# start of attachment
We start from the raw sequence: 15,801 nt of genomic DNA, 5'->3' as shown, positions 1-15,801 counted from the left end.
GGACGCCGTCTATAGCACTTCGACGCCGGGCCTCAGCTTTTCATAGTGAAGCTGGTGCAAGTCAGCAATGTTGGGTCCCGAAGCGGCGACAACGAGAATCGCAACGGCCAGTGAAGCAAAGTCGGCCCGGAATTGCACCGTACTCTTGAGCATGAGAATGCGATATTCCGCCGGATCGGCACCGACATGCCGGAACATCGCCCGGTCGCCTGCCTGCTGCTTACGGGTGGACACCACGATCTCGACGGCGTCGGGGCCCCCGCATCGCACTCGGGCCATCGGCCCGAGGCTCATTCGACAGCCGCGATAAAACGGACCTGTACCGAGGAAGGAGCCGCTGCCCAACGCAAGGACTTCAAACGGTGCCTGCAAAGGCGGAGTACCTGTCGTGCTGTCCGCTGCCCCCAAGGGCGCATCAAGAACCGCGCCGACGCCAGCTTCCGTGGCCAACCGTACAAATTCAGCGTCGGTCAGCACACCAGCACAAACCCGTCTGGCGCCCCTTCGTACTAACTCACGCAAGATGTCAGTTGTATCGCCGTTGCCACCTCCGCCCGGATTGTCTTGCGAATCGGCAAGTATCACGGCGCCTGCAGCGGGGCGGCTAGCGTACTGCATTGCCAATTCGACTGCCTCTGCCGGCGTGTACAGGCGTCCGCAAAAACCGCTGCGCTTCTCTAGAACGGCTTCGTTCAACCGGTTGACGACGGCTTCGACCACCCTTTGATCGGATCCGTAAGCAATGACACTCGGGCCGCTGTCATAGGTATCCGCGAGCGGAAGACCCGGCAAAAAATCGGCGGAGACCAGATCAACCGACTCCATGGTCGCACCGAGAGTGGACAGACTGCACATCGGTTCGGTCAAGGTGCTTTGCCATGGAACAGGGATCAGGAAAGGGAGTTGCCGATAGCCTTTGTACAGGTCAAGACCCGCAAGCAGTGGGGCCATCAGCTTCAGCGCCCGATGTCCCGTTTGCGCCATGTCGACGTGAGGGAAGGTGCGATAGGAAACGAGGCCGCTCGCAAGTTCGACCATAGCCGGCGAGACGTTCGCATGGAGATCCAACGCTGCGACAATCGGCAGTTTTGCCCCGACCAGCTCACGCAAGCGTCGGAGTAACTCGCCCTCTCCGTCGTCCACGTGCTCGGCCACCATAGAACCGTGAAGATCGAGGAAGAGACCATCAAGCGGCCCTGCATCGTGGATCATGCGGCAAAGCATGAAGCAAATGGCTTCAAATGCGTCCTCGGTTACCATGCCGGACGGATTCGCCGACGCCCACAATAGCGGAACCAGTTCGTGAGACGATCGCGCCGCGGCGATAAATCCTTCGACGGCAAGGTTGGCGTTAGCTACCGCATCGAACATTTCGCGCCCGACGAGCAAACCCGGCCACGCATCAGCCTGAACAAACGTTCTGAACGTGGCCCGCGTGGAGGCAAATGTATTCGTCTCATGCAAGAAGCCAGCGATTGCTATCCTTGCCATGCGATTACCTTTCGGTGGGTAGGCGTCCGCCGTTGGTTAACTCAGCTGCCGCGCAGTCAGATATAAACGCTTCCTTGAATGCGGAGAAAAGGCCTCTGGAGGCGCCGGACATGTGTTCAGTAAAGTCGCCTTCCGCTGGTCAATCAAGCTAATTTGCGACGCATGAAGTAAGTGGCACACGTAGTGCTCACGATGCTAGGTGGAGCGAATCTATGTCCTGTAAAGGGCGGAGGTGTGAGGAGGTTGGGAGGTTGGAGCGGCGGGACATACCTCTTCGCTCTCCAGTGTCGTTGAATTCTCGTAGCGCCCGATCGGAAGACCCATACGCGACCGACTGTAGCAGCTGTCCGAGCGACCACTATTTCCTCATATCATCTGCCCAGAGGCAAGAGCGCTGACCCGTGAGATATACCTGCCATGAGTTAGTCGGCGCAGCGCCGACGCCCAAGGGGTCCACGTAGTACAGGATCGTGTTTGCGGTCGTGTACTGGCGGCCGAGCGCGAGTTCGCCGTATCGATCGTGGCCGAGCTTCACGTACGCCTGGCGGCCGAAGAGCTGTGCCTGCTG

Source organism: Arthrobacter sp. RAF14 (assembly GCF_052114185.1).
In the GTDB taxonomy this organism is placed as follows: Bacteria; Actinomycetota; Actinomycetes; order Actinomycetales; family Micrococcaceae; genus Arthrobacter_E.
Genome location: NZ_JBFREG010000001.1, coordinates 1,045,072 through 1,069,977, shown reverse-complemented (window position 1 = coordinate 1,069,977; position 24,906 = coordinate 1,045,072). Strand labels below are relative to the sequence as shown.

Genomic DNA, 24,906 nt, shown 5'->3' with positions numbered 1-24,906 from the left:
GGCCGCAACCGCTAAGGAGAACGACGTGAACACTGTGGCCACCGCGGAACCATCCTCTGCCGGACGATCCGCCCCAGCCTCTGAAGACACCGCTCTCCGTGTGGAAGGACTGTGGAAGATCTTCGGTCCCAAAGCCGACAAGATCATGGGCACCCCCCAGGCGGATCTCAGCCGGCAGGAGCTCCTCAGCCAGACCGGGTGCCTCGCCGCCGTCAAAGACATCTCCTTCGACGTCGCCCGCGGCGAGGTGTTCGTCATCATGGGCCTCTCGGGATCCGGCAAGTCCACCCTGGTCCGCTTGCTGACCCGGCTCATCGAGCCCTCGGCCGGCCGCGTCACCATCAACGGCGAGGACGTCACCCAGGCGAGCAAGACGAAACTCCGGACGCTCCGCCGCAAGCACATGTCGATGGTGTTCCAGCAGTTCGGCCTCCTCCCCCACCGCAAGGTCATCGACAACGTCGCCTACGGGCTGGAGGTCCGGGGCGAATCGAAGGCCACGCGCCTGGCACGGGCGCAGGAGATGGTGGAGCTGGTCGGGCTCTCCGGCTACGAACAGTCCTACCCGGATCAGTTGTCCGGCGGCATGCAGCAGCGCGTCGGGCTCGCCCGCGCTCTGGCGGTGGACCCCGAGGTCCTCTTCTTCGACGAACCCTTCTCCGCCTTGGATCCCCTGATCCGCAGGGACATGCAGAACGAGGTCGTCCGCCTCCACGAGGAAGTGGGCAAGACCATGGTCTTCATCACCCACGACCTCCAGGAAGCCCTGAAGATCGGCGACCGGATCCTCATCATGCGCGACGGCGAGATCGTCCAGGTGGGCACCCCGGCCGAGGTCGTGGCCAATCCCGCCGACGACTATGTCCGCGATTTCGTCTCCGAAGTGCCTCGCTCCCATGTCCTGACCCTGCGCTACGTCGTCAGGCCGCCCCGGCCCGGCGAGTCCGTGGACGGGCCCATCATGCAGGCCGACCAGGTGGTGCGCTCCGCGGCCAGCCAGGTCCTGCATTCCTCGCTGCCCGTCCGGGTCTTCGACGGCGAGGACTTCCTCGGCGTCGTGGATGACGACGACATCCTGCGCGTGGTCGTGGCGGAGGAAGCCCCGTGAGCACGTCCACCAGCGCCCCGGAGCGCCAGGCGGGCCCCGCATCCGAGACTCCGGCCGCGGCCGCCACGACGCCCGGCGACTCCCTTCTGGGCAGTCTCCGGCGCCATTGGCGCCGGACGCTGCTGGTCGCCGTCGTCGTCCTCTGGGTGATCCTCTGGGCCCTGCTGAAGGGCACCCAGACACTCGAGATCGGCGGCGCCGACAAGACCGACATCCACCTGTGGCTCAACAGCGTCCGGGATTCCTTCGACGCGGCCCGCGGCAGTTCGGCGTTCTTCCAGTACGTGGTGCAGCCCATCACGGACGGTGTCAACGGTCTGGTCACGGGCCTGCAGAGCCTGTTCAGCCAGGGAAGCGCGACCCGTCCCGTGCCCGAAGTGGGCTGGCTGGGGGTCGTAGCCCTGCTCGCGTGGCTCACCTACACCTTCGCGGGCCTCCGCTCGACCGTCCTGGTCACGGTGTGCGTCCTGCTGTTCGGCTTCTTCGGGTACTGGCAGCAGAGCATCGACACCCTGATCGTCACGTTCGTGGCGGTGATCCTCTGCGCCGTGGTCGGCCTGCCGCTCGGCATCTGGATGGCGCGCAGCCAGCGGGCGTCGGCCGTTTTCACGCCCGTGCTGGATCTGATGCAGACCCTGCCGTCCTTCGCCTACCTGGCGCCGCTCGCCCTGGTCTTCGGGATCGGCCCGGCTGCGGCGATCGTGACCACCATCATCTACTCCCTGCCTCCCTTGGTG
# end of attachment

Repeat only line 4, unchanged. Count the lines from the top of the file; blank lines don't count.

In the GTDB taxonomy this organism is placed as follows: Bacteria; Actinomycetota; Actinomycetes; order Actinomycetales; family Micrococcaceae; genus Arthrobacter_E.